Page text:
By Lena Masri
SOHAG, Egypt (Reuters) – Nesma Ghanem is hoping for a fourth child even though her doctor says her body can’t handle a pregnancy at the moment. She has three daughters and would like them to have a brother.
“In the future he could support his father and the girls,” said Ghanem, 27, who lives in a village in Sohag, an area with one of Egypt’s highest fertility rates.
The family depends on her husband’s income from a local cafe. “If I have a son people, here in the village can say that he will carry on his father’s name,” she said.
As Egypt’s population heads towards 100 million, the government is trying to change the minds of people like Ghanem. “Two Is Enough” is the government’s first family-planning campaign aiming to challenge traditions of large families in rural Egypt. But Ghanem’s wish to have a son shows how hard that could be.
“The main challenge is that we’re trying to change a way of thinking,” said Randa Fares, coordinator of the campaign at the Social Solidarity Ministry. “To change a way of thinking is difficult.”
Egypt’s population is growing by 2.6 million a year, a high rate for a country where water and jobs are scarce and schools and hospitals overcrowded. President Abdel Fattah al-Sisi says the two biggest threats to Egypt are terrorism and population growth.
“We are faced with scarcity in water resources … scarcity in jobs, job creation, and we need to really control this population growth so that people can feel the benefits of development,” Minister of Social Solidarity Ghada Wali told Reuters.
Decades ago, Egypt had a family-planning programme, supported by the United States. The fertility rate fell from 5.6 children per woman in 1976 to 3.0 in 2008 while the use of contraceptives went up from 18.8 percent to 60.3 percent. Large amounts of contraceptives were made available and advertisements increased demand for birth control.
Support for family planning from the Egyptian government and large sums from donors helped make the programme successful, said Duff Gillespie, who directed USAID’s population office from 1986 to 1993.
But Egypt was relying on donor support and when that assistance went away, family planning was neglected. By 2014 the fertility rate had gone up to 3.5. The United States is supporting family planning in Egypt again, providing more than $19 million for a five-year project ending in 2022 and $4 million for a smaller private sector project ending in 2020.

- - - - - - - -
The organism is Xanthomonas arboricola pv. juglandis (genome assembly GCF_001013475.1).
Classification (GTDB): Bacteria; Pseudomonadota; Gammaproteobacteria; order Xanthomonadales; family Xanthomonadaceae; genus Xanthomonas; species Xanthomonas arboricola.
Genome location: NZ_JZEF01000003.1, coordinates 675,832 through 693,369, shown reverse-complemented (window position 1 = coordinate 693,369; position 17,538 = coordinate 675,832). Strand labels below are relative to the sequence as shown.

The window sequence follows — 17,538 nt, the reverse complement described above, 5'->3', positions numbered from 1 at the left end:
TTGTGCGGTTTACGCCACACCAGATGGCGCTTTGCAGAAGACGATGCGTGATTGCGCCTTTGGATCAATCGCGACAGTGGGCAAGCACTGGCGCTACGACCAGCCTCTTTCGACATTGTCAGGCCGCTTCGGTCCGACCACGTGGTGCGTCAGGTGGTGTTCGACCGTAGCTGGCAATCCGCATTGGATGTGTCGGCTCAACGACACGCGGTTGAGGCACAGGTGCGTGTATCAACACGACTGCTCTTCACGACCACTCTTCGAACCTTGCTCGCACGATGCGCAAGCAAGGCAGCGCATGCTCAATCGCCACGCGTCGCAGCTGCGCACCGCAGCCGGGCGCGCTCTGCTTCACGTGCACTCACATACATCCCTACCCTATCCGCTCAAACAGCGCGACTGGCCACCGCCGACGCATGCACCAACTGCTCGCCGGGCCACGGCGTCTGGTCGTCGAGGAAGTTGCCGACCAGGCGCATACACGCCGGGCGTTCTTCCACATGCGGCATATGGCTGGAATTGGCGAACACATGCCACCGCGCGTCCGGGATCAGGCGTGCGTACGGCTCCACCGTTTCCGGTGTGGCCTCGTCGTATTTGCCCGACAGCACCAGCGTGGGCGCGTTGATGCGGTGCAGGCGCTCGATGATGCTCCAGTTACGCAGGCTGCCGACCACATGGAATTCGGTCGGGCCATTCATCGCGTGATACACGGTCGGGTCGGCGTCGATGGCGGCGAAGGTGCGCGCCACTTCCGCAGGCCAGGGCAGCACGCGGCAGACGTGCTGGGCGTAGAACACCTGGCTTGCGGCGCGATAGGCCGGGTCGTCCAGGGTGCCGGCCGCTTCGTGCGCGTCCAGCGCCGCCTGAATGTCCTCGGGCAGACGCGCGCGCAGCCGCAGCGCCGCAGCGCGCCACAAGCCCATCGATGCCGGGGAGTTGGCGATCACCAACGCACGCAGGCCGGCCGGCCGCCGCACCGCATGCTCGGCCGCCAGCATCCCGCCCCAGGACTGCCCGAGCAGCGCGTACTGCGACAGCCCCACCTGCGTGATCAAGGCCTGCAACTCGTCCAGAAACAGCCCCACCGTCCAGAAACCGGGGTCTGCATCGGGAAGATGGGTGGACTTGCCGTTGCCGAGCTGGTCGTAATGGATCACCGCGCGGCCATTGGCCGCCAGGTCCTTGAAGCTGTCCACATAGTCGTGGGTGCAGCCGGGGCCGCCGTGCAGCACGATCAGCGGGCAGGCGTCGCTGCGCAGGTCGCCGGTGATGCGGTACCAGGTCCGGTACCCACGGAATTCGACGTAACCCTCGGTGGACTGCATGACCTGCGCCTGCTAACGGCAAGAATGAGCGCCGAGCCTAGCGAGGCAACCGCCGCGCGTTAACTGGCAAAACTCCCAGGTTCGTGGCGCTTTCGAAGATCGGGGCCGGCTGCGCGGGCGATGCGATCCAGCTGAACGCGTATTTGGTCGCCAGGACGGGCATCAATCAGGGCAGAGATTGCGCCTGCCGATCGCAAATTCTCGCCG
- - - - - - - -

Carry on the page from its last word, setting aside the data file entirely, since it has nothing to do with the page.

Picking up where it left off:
Those amounts are significantly lower than the $371 million the United States spent on family planning in Egypt between 1976 and 2008.
“Two Is Enough” is mainly financed by Egyptian money, with the Social Solidarity Ministry spending 75 million Egyptian pounds ($4.27 million) and the U.N. providing 10 million pounds, according to the ministry.
The two-year campaign targets more than 1.1 million poor families with up to three children. The Social Solidarity Ministry, with local NGOs, has trained volunteers to make home visits and encourage people to have fewer children.
Mothers are invited to seminars with preachers who say that Islam allows family planning, and doctors who answer questions. Billboards and TV ads promote smaller families. The government aims to reduce the current fertility rate of 3.5 to 2.4 by 2030.
At a session teaching volunteers how to speak to mothers and fathers about family planning in a village in Giza, Asmaa Mohammad, a 25-year-old volunteer, told Reuters she would rather have three children than two.
“Since I was a child I knew I wanted three children,” said Mohammad who is unmarried and doesn’t have children yet.